Fishing into the depths of Nichols: Decade-old fish tank brings vitality to building


Yifan Li

A Blue Tang fish swims in the fish tank in Nichols Hall. The tank’s current fish residents also include African Blue Spotted Rabbitfish, Flame Angels, Atlantic Blue Tangs and Yellow Damsels among many other living creatures such as sea urchins and a red and green brittle starfish.

by Yifan Li and Alison Yang

They are watching. Students might spare them a glance on the way to class or tap on the glass to watch them scatter or stare at them during a class break. Maybe they start to wonder about their names, but it doesn’t matter. Fish and snails aren’t going to pass that biology test.

The tide of students will come and go. Students might one day walk past that tank one final time and let life’s tide carry them away. But the fish remain, eyes perpetually blown wide-open, watching the flow of new students trickle in and out.

Ten years ago, upper school science department head Anita Chetty stood in Nichols Atrium, watching the stream of students drift in and out of the building, the ephemeral bursts of life that only lasted as long as the passing periods did.

“I was looking for something that I could install into the atrium that would give the atrium some life,” Chetty said. “It was this hollow cavern, cold [and] uninviting. When we first opened the building in 2008, there’d be no students in the building and I didn’t like that. They only came to their classes and left and I thought, ‘how can I make it more inviting?’ I wanted students to come to Nichols Hall during lunch [and] after school.”

Plants were soon installed, but the few that were interspersed between the two floors did little to satisfy the demand for life. Students still didn’t stay. Chetty was on the search for animals to house in Nichols, but nothing stuck. Ultimately, a junior biology course and a fortuitous encounter with a neighbor paved the way for the school’s aquatic residents.

“I lived down the street from [Jeff Jacinto], who maintains our aquarium…I walked by his truck all the time, and it said Sea Life Aquarium,” Chetty said. “One day I just stopped him on the street. He was playing with his little boy and I said, ‘can you tell me more about what you do?’ and he said, ‘I have like 90 different aquariums that I service throughout the Bay Area.’”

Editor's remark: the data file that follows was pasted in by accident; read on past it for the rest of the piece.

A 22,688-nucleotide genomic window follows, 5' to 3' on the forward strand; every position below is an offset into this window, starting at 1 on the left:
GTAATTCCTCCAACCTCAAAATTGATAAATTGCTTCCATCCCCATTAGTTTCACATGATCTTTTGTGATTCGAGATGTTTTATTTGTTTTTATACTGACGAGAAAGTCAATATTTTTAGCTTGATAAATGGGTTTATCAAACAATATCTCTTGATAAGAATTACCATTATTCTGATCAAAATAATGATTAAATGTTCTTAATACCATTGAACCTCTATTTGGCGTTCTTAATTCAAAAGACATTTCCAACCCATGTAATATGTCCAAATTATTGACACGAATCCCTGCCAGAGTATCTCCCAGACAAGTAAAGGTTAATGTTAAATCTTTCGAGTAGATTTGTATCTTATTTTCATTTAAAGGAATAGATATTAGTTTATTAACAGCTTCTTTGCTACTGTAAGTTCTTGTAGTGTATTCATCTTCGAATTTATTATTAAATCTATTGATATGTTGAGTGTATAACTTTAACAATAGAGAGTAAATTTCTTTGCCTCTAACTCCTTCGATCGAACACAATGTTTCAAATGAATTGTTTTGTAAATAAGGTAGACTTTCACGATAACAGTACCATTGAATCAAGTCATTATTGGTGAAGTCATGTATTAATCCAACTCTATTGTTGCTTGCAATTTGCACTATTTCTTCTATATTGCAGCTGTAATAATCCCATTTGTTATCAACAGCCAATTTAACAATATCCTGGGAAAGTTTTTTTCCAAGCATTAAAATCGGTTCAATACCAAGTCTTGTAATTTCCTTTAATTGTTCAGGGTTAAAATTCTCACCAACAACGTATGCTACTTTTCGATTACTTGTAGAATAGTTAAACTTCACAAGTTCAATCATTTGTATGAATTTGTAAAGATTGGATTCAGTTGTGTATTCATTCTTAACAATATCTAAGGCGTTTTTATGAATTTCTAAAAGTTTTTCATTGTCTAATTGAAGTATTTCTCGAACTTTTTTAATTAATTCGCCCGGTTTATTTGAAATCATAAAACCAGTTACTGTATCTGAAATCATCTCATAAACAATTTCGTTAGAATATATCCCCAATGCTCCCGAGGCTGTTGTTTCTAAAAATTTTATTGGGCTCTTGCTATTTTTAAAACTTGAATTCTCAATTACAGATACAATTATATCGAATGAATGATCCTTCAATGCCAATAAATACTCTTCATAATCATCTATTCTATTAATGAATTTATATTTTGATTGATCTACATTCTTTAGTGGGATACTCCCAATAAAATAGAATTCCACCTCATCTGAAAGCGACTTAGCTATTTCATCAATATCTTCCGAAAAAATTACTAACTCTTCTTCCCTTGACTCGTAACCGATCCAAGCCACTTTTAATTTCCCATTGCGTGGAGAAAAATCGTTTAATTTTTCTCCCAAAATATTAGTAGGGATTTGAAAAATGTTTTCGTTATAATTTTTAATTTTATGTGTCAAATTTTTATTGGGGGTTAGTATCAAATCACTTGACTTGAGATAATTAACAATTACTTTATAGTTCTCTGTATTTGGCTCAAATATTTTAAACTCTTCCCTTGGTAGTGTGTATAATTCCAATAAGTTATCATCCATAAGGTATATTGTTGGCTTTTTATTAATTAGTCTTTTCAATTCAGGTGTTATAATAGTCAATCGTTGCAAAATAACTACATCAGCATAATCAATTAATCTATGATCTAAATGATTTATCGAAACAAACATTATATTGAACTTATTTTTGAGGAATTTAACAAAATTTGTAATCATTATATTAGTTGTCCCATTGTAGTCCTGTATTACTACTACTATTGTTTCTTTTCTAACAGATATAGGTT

One of those aquariums he maintains is a 7000 gallon tank at technology company Marvell Superconductor. Soon, the cogs began turning in Chetty’s head. Coincidentally, she was teaching a module covering coral reef systems and their organisms in her biology class at the same time and the unit became the ultimate inspiration for the installation.

“I knew about [the Marvell] tank; it’s huge, [and] in order to service it you have to dive into it,” Chetty said. “I would love to have [something similar] because [we were studying the] coral reef, and [we can’t] actually travel and dive to see organisms. It felt as though [the reefs were] something that I couldn’t really show students in a picture for them, to understand the dynamic structure that a reef really is.”

The dynamism of the reef stems from the constantly changing mosaic of coral and anemone rooted in the floor of the saltwater tank. In the main tank, there are organisms from four distinct regions. Currently, the tank houses metallic green star polyps, crown soft coral, red rose anemones and various mushrooms.

“What Jeff does is he will actually break off a little piece of coral from another reef in his community that he services,” Chetty said. “He’ll bring it here. He’ll let it grow and then he’ll take pieces from this and put it in another tank. Sometimes he’ll install something, we have it for a while and then he’ll take it out and put something else. The reef is constantly changing.”